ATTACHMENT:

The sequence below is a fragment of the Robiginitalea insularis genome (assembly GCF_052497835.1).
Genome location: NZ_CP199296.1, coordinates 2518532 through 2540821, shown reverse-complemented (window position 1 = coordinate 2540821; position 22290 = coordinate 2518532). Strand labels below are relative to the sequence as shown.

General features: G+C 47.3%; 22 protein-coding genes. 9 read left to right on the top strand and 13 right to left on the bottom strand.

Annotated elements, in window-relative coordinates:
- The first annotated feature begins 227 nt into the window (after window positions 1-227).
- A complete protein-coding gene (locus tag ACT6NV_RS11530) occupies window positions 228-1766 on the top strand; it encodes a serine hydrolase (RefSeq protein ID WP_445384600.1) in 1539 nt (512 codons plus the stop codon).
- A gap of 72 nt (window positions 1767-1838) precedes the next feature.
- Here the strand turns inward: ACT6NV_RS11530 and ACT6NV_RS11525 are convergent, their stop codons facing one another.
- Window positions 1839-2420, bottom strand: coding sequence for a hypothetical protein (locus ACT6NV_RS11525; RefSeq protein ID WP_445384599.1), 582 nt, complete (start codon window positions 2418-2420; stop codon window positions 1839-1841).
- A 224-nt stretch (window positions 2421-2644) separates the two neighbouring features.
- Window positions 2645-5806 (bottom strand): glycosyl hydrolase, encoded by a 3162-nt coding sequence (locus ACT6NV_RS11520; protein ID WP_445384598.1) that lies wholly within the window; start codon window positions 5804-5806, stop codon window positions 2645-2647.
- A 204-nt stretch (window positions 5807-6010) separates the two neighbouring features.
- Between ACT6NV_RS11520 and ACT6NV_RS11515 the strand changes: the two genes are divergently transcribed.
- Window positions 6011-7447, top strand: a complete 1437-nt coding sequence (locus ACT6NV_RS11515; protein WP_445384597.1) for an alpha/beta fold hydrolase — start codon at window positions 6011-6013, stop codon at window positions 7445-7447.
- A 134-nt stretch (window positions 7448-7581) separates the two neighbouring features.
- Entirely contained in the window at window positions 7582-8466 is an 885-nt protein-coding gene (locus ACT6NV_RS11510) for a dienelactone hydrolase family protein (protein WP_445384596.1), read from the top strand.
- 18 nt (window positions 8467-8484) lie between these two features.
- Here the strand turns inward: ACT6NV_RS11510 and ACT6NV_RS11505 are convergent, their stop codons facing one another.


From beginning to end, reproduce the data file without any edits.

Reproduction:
The sequence below is a fragment of the Robiginitalea insularis genome (assembly GCF_052497835.1).
Genome location: NZ_CP199296.1, coordinates 2518532 through 2540821, shown reverse-complemented (window position 1 = coordinate 2540821; position 22290 = coordinate 2518532). Strand labels below are relative to the sequence as shown.

General features: G+C 47.3%; 22 protein-coding genes. 9 read left to right on the top strand and 13 right to left on the bottom strand.

Annotated elements, in window-relative coordinates:
- The first annotated feature begins 227 nt into the window (after window positions 1-227).
- A complete protein-coding gene (locus tag ACT6NV_RS11530) occupies window positions 228-1766 on the top strand; it encodes a serine hydrolase (RefSeq protein ID WP_445384600.1) in 1539 nt (512 codons plus the stop codon).
- A gap of 72 nt (window positions 1767-1838) precedes the next feature.
- Here the strand turns inward: ACT6NV_RS11530 and ACT6NV_RS11525 are convergent, their stop codons facing one another.
- Window positions 1839-2420, bottom strand: coding sequence for a hypothetical protein (locus ACT6NV_RS11525; RefSeq protein ID WP_445384599.1), 582 nt, complete (start codon window positions 2418-2420; stop codon window positions 1839-1841).
- A 224-nt stretch (window positions 2421-2644) separates the two neighbouring features.
- Window positions 2645-5806 (bottom strand): glycosyl hydrolase, encoded by a 3162-nt coding sequence (locus ACT6NV_RS11520; protein ID WP_445384598.1) that lies wholly within the window; start codon window positions 5804-5806, stop codon window positions 2645-2647.
- A 204-nt stretch (window positions 5807-6010) separates the two neighbouring features.
- Between ACT6NV_RS11520 and ACT6NV_RS11515 the strand changes: the two genes are divergently transcribed.
- Window positions 6011-7447, top strand: a complete 1437-nt coding sequence (locus ACT6NV_RS11515; protein WP_445384597.1) for an alpha/beta fold hydrolase — start codon at window positions 6011-6013, stop codon at window positions 7445-7447.
- A 134-nt stretch (window positions 7448-7581) separates the two neighbouring features.
- Entirely contained in the window at window positions 7582-8466 is an 885-nt protein-coding gene (locus ACT6NV_RS11510) for a dienelactone hydrolase family protein (protein WP_445384596.1), read from the top strand.
- 18 nt (window positions 8467-8484) lie between these two features.
- Here the strand turns inward: ACT6NV_RS11510 and ACT6NV_RS11505 are convergent, their stop codons facing one another.